Scaling Data Science Learning for the Masses

How can individuals best harness data to create meaningful change? We’re helping figure out how — by helping build new infrastructure for UC Berkeley’s growing Data Science department.

By Sam Lau

Data Science: What Is It, Really?

To be completely honest, it took me a long time to understand and appreciate data science. I used to think data science was one of those buzzwords that gets thrown around whenever someone wants to sound important.

Of course, I quickly realized that there is a lot more substance to data science. During the spring of 2015, John DeNero — a faculty member in the UC Berkeley Computer Science Department — mentioned to me that he was helping to create a new data science course for freshmen. I joined mostly for the fun of building a new course, but I didn’t expect to learn how engaging the concepts could be.

In Data 8, the introductory data science class, students come in with no background in computer science or statistics. This is unique in and of itself, considering more and more students are entering introductory engineering courses with some prior knowledge. Despite that, they quickly learn how apply data science principles to a variety of real-world situations: spotting a biased jury, plotting bike rides across San Francisco, and even tracking the location patterns of a previous mayor of Oakland. This class is a lot of fun to teach because students come from all over campus — over 50 distinct majors are represented.

First day of Data 8 lecture

More importantly, I get to watch students develop the ability to ask, “Why?” Why is it that policy A is better than policy B? Is it really true that smoking lowers life expectancy? Knowing data science ultimately allows you to make informed decisions. That’s why teaching it is so important to me.

Data Science: Future Individual & Social Change

Why is understanding data science so important for the future? I’ll speak from two perspectives here: first, the perspective of a citizen who wants to make informed decisions, and second, the perspective of someone actually doing the act of gathering, analyzing, and presenting conclusions from data.

  1. For the citizen, data is quickly becoming a personal issue. For example, Facebook is probably quite good at automatically tagging you in photos now because they know what your face looks like. How far should we be able to trade privacy for convenience?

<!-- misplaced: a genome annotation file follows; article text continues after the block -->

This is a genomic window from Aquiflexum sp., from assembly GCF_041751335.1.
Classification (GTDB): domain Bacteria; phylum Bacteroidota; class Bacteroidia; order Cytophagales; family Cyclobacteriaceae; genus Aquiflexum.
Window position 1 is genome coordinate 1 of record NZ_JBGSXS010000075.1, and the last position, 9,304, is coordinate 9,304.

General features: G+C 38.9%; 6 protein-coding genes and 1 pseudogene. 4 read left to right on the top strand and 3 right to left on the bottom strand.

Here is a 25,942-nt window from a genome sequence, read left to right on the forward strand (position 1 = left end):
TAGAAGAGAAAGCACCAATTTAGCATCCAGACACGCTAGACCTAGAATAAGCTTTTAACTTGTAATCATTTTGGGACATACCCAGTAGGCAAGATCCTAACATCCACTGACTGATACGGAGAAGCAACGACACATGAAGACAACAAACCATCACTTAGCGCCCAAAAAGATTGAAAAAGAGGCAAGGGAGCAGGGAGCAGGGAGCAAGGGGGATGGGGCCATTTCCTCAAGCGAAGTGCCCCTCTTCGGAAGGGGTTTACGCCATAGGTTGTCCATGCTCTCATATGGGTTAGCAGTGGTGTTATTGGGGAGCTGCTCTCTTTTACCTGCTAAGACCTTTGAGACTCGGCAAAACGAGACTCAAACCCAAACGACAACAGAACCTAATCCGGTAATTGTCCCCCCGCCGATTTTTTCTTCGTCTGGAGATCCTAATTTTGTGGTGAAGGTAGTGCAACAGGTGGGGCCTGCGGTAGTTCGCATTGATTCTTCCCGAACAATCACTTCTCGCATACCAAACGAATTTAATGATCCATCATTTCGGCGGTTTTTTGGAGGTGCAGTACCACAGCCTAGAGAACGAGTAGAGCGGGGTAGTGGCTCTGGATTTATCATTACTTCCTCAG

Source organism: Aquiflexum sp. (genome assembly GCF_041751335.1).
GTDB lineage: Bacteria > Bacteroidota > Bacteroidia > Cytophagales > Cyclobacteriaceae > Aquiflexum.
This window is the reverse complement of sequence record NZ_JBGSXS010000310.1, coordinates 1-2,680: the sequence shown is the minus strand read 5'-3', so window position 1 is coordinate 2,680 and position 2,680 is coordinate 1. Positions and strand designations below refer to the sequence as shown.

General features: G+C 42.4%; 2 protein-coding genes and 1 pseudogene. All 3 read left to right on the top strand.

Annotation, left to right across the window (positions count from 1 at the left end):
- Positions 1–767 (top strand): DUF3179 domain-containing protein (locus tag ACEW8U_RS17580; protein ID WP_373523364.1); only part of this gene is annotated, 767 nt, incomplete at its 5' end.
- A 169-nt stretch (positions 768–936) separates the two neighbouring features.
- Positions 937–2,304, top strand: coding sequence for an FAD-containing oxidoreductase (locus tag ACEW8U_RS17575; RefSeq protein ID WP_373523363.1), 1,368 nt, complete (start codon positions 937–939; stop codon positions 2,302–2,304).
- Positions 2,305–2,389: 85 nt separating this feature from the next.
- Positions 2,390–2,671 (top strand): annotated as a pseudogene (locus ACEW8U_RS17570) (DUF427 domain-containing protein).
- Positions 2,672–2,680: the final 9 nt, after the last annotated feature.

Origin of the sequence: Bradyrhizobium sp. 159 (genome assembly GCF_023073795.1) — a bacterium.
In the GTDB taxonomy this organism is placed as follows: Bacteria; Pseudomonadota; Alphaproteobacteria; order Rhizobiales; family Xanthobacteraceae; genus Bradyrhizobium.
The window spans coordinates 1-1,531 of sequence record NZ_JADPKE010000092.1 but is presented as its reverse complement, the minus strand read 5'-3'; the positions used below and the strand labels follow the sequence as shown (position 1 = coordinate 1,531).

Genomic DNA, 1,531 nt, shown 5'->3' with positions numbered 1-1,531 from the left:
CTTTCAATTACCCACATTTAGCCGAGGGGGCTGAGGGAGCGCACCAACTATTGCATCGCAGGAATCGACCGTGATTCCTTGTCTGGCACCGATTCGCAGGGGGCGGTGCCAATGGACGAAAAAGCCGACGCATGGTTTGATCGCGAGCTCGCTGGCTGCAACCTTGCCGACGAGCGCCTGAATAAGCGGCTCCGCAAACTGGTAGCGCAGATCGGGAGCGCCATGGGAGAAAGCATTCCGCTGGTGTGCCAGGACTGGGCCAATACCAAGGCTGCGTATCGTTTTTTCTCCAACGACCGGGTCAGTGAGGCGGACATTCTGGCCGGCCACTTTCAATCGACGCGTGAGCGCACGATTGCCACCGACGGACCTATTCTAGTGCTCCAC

It’s probably even more important to understand where data goes wrong than where it goes right. There have been entire books written about how numbers can lie. How do you know an article on the internet is interpreting the facts correctly? When it comes to topics that matter, we all too often debate on the basis of rhetoric rather than on the data and its assumptions. But often, there is a clear conclusion that can be drawn from the data available, and people can make better decisions if they were aware of this.
  2. For the data scientist, you have the ability to make a convincing case for just about anything you want. Having more data available at our fingertips also means you have more opportunities to use your skills to help people understand situations better and make more educated conclusions. That is no small burden of responsibility. 
    I hope that more people choose to use their skills for social good, because it’s a slippery slope the other way. And even though many are surprised to hear that you can use your knowledge and abilities for social good, I’m encouraged by the fact that most only need to hear it once to experience a shift in perspective.

The Data 8 Project: Scaling Up For More Students

Part of what makes data science so exciting is how rapidly the field is advancing. To help meet this demand, Blueprint is partnering with UC Berkeley’s Data 8 class for a year-long initiative to help expand data science offerings to students.

For Data 8, we have infrastructure set up to provide students with Jupyter notebooks in the cloud. This means that they don’t have to install anything on their computers. They can just visit a URL and practice coding in the same environment that academia and industry use today.

Many other classes at Berkeley and at other universities want to have the same setup for their students — it decreases barriers for non-technical students to learn and makes providing support easier. Unfortunately, it’s difficult for these classes to use our infrastructure because setting it up is very complicated and error-prone.

Blueprint’s Data 8 Team (from left to right): Jeff Gong, Derrick Mar, Sam Lau, Allan Wu, and Peter Veerman

My team’s goal this semester is to create a robust, scalable deployment of our infrastructure we can give to anyone, especially professors from other departments and universities who will be able to incorporate more sophisticated analyses in their classes. We want anyone to be able to copy and customize Data 8 for their students.

Our goal is to make learning data science as easy and accessible as possible for students across different campuses.

And with that comes a newly educated group of students empowered to make better decisions: for themselves and for the community.

Sam Lau is a senior studying EECS at UC Berkeley. Sam is currently leading the Data Science 8 project team for Blueprint.

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